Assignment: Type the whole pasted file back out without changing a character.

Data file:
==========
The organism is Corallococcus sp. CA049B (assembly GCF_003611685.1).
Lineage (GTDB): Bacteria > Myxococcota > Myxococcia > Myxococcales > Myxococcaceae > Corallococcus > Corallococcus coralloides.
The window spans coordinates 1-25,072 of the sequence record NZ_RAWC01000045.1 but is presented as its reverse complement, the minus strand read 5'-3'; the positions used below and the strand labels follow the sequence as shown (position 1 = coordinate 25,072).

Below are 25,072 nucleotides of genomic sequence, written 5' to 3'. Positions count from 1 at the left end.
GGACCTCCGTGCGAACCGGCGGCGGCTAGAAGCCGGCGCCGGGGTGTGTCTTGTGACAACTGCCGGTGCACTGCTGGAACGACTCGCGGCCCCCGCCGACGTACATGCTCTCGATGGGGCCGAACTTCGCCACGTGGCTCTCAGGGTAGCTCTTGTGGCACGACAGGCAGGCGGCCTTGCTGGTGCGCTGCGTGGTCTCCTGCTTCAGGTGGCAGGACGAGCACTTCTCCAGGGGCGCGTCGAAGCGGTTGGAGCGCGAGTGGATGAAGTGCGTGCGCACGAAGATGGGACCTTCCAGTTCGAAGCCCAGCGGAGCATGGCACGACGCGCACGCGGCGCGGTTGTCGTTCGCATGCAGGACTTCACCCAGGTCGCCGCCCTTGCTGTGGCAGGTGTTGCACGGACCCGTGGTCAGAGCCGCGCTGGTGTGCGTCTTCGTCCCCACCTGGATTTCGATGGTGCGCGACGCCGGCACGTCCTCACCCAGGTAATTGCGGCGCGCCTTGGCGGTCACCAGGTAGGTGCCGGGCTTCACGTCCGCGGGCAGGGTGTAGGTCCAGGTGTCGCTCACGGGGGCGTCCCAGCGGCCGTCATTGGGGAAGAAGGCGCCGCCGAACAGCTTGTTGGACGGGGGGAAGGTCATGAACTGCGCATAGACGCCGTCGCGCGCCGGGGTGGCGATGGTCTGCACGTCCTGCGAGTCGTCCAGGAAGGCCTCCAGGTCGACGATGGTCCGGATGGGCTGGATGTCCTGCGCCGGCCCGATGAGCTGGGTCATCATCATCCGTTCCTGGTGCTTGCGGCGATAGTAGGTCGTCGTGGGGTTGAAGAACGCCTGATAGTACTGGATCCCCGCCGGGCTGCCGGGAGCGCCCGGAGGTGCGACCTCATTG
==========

The organism is Corallococcus sp. CA049B (assembly GCF_003611685.1).
Lineage (GTDB): Bacteria > Myxococcota > Myxococcia > Myxococcales > Myxococcaceae > Corallococcus > Corallococcus coralloides.
The window spans coordinates 1-25,072 of the sequence record NZ_RAWC01000045.1 but is presented as its reverse complement, the minus strand read 5'-3'; the positions used below and the strand labels follow the sequence as shown (position 1 = coordinate 25,072).

Below are 25,072 nucleotides of genomic sequence, written 5' to 3'. Positions count from 1 at the left end.
GGACCTCCGTGCGAACCGGCGGCGGCTAGAAGCCGGCGCCGGGGTGTGTCTTGTGACAACTGCCGGTGCACTGCTGGAACGACTCGCGGCCCCCGCCGACGTACATGCTCTCGATGGGGCCGAACTTCGCCACGTGGCTCTCAGGGTAGCTCTTGTGGCACGACAGGCAGGCGGCCTTGCTGGTGCGCTGCGTGGTCTCCTGCTTCAGGTGGCAGGACGAGCACTTCTCCAGGGGCGCGTCGAAGCGGTTGGAGCGCGAGTGGATGAAGTGCGTGCGCACGAAGATGGGACCTTCCAGTTCGAAGCCCAGCGGAGCATGGCACGACGCGCACGCGGCGCGGTTGTCGTTCGCATGCAGGACTTCACCCAGGTCGCCGCCCTTGCTGTGGCAGGTGTTGCACGGACCCGTGGTCAGAGCCGCGCTGGTGTGCGTCTTCGTCCCCACCTGGATTTCGATGGTGCGCGACGCCGGCACGTCCTCACCCAGGTAATTGCGGCGCGCCTTGGCGGTCACCAGGTAGGTGCCGGGCTTCACGTCCGCGGGCAGGGTGTAGGTCCAGGTGTCGCTCACGGGGGCGTCCCAGCGGCCGTCATTGGGGAAGAAGGCGCCGCCGAACAGCTTGTTGGACGGGGGGAAGGTCATGAACTGCGCATAGACGCCGTCGCGCGCCGGGGTGGCGATGGTCTGCACGTCCTGCGAGTCGTCCAGGAAGGCCTCCAGGTCGACGATGGTCCGGATGGGCTGGATGTCCTGCGCCGGCCCGATGAGCTGGGTCATCATCATCCGTTCCTGGTGCTTGCGGCGATAGTAGGTCGTCGTGGGGTTGAAGAACGCCTGATAGTACTGGATCCCCGCCGGGCTGCCGGGAGCGCCCGGAGGTGCGACCTCATTG